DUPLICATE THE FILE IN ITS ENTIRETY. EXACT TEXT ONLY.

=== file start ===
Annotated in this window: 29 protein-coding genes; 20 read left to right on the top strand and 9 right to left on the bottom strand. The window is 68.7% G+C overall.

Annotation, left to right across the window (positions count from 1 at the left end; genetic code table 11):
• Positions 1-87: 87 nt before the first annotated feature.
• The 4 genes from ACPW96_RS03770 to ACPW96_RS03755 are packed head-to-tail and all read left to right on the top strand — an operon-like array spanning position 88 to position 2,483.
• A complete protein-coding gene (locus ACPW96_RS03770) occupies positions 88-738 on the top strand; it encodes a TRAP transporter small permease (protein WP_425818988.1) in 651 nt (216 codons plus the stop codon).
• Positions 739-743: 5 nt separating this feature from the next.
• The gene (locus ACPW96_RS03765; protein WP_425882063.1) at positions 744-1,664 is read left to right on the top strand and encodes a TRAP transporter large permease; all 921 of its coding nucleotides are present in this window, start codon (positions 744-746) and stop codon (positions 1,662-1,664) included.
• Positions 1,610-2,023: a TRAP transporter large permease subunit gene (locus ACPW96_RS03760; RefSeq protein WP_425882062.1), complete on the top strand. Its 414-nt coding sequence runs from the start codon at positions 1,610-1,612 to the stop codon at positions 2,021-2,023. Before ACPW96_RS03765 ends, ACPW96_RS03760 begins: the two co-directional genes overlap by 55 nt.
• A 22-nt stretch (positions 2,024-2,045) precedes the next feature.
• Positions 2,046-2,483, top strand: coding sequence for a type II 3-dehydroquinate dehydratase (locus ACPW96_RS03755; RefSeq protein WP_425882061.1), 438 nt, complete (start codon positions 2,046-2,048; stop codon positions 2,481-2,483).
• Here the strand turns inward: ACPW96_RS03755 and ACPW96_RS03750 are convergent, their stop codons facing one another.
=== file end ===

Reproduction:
Annotated in this window: 29 protein-coding genes; 20 read left to right on the top strand and 9 right to left on the bottom strand. The window is 68.7% G+C overall.

Annotation, left to right across the window (positions count from 1 at the left end; genetic code table 11):
• Positions 1-87: 87 nt before the first annotated feature.
• The 4 genes from ACPW96_RS03770 to ACPW96_RS03755 are packed head-to-tail and all read left to right on the top strand — an operon-like array spanning position 88 to position 2,483.
• A complete protein-coding gene (locus ACPW96_RS03770) occupies positions 88-738 on the top strand; it encodes a TRAP transporter small permease (protein WP_425818988.1) in 651 nt (216 codons plus the stop codon).
• Positions 739-743: 5 nt separating this feature from the next.
• The gene (locus ACPW96_RS03765; protein WP_425882063.1) at positions 744-1,664 is read left to right on the top strand and encodes a TRAP transporter large permease; all 921 of its coding nucleotides are present in this window, start codon (positions 744-746) and stop codon (positions 1,662-1,664) included.
• Positions 1,610-2,023: a TRAP transporter large permease subunit gene (locus ACPW96_RS03760; RefSeq protein WP_425882062.1), complete on the top strand. Its 414-nt coding sequence runs from the start codon at positions 1,610-1,612 to the stop codon at positions 2,021-2,023. Before ACPW96_RS03765 ends, ACPW96_RS03760 begins: the two co-directional genes overlap by 55 nt.
• A 22-nt stretch (positions 2,024-2,045) precedes the next feature.
• Positions 2,046-2,483, top strand: coding sequence for a type II 3-dehydroquinate dehydratase (locus ACPW96_RS03755; RefSeq protein WP_425882061.1), 438 nt, complete (start codon positions 2,046-2,048; stop codon positions 2,481-2,483).
• Here the strand turns inward: ACPW96_RS03755 and ACPW96_RS03750 are convergent, their stop codons facing one another.